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Case Study: Improving Overall Equipment Effectiveness with Vacuum Impregnation

Posted by Andy Marin on Tue, Aug 27, 2019 @ 01:08 PM
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As manufacturing equipment ages, the Overall Equipment Effectiveness (OEE) decreases. A company that fails to invest in equipment, will not be able to meet demand or produce a quality product, thus potentially losing its competitive edge. Companies who want to succeed in this landscape are identifying equipment investment opportunities to keep production moving and while producing a quality product.

 

One example of such a company is a global air brake and train control system manufacturer. The manufacturer had a surge in production, and its in-house vacuum impregnation line could not meet the production demands. The impregnation system was in the company’s Mexico facility. This facility cast, machines, impregnates, assembles, and tests the aluminum castings before shipping to its OEM customers.

 

The Challenge

The manufacturer was using a batch impregnation system with a thermal-cure sealant. The system aggregated castings after machining and processed them in large batches. After processing, the castings moved to washing.

 

After considerable research, the manufacturer determined that their batch system caused the following challenges.

  1. Poor Recovery- The batch system’s historical average First Time Through (FTT) was 85% recovery.

  2. Wash Contamination- The batch system lacked a centrifuge, which caused a significant amount of sealant to be dragged into the wash. The contaminated water affected the system’s ability to wash sealant from casting surfaces.

  3. Water Use- Due to this contamination, the manufacturer continuously replaced its wash water. Strict water regulations in Mexico forced the manufacturer to dispose of this water by collecting it in totes and sending it to a water treatment facility. The manufacturer used approximately 600 gallons of water per day.

  4. Ineffective Process Flow- The system was permanently positioned outside the flow of the production line, requiring the operators to move parts to and from the batch system. This increased overall production cycle time and increased the risk of handling damage.

To meet the production surge, the company’s leaders decided to replace this equipment with a modern, lean impregnation system.

 

The Solution

Based upon these requirements, Godfrey & Wing recommended the HVLV vacuum impregnation system. This system was engineered to address all the customer’s challenges.

 

HVLV_vacuum_impregnation_iso

 

The HVLV uses the patented Dry Vacuum and Pressure (DVP) process. Demonstrated to be the most effective vacuum impregnation process in the world, DVP incorporates a fast, deep vacuum to evacuate air from a casting’s porosity. The system applies high pressure to allow the sealant to thoroughly penetrate deep in the casting walls.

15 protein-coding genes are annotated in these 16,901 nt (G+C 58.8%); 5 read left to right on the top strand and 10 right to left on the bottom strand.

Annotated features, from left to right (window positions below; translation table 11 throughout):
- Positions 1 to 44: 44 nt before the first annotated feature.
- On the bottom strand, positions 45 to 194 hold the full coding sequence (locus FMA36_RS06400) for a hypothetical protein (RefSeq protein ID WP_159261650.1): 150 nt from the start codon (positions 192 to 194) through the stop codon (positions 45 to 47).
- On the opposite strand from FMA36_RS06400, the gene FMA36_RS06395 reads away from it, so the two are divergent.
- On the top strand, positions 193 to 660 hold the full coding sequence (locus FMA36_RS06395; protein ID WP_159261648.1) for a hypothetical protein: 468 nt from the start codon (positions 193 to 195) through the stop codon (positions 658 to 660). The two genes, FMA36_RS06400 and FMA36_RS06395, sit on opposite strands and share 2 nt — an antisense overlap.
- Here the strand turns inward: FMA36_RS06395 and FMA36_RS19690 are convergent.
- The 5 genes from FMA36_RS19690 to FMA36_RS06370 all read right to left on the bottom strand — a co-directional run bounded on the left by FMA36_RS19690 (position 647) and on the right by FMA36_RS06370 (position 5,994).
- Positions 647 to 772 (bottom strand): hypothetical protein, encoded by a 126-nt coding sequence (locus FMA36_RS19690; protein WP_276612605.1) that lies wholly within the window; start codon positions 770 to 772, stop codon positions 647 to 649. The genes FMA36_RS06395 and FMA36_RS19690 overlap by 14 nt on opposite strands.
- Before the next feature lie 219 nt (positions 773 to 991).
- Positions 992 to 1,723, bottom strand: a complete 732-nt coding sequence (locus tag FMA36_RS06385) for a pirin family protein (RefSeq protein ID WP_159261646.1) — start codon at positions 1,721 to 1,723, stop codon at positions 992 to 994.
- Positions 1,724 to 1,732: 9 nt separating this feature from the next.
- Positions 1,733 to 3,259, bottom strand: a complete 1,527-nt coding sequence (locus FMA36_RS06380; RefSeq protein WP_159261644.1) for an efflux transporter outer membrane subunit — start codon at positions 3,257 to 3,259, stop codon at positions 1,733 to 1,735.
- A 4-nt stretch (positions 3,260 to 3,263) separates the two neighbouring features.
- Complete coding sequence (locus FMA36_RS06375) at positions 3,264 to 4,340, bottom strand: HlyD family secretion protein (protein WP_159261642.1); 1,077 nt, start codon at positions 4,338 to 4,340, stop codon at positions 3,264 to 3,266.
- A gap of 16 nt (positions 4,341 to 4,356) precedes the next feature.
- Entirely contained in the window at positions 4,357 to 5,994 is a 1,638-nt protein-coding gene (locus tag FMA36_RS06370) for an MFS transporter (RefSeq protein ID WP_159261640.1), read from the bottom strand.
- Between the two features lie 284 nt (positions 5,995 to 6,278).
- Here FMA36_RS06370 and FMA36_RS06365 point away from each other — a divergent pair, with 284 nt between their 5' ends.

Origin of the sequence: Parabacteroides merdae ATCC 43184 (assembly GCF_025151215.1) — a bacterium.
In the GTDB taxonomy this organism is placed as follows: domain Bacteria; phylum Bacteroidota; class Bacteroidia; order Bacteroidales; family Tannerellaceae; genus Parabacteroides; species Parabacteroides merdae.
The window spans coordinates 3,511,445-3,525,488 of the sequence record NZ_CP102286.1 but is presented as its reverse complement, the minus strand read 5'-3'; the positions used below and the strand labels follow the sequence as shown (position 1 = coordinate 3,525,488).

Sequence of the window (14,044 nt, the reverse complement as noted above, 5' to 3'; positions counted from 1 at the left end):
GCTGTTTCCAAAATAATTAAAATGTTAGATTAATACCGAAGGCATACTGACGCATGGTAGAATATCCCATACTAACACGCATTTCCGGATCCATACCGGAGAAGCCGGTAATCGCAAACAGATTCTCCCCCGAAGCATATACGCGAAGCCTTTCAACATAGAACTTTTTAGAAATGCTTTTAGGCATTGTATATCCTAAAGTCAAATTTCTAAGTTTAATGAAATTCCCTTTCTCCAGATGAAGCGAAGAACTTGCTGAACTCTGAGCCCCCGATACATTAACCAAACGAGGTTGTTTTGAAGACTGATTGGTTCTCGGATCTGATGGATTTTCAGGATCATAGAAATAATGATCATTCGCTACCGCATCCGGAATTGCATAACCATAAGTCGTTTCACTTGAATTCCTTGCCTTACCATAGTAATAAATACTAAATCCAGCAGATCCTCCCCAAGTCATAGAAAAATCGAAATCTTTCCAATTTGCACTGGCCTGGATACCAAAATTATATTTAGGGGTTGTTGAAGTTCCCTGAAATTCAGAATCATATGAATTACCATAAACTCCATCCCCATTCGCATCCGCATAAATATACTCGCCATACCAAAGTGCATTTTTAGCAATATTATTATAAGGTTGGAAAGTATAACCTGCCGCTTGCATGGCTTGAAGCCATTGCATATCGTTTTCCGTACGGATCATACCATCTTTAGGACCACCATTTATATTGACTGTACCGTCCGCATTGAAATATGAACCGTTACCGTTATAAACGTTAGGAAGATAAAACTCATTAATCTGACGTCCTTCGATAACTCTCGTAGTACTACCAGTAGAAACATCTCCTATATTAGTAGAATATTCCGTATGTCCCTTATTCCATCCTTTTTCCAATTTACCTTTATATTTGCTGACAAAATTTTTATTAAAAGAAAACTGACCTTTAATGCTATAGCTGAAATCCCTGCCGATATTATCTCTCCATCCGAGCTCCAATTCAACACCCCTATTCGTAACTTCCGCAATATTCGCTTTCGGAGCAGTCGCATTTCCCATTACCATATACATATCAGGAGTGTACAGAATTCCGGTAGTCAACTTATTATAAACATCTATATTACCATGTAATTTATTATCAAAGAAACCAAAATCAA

vacuum_impregnation_chamber

 

Custom-designed fixtures hold the castings in place. This maximizes the number of castings that can be processed per cycle, helps ensure sealant is flushed from blind holes, and protects critical machined features. The HVLV’s ergonomics allow the operator to easily slide the fixture on the platform to each module, enabling faster processing than a batch system.

 

vacuum_impregnation_fixtures

 

After sealant penetration, the fixture is processed through a centrifuge to recover unused sealant. The sealant is returned to the sealant reservoir for use in subsequent cycles. Conserving unused sealant prior to the wash enables the wash water to remain pure. This allows the wash water to fully clean the part, eliminating the risk of contamination.

 

At a demonstration of the HVLV system at Godfrey & Wing’s Mexico facility, the customer had an opportunity to process parts themselves. The customer found the system simple, safe, and faster to use compared to their current batch system. The HVLV’s FTT rate was exceedingly higher than the customer’s batch system.

 

They were also able to see firsthand how flexible the system really is. The modular footprint of 96 sq. feet, and single point connections for electricity, water and air allow the customer to easily integrate the system into their production. The system could fit into the customer’s existing production line.

 

After the demonstration, the company decided to purchase an HVLV.

 

vacuum_impregnation_platform

 

The Results

The HVLV was installed, operators and maintenance were trained, and the system was running production in under a month. Since then, the HVLV is addressing all the company’s challenges. 

  1. Improved Recovery- Scrap from porosity has been virtually eradicated with the HVLV delivering a FTT rate of over 99%.

  2. Eliminate Contamination-The system’s centrifuge conserves excess sealant, and eliminates it from being dragged into the wash.

  3. Conserve Water-The manufacturer has reduced water use by 40%, and now uses 360 gallons per day.

  4. Effective Process Flow-The system is integrated with leak testing. The fix on fail parts are delivered from leak testing via a conveyor belt, then delivered to the next operation via an outbound conveyor belt. 

With the success of this new vacuum impregnation system, the company is projecting the capital expense recovery to be 12 months.

 

In Summary

This company realized that as technology advancement are made, equipment investment is necessary to meet the ever-changing requirements. Godfrey & Wing’s HVLV system is the best and most economical option for the customer’s needs. The system creates a competitive advantage by operating at the highest OEE possible.


HVLV Vacuum Impregnation System

 

 

Topics: Vacuum Impregnation Equipment, Overall Equipment Effectiveness

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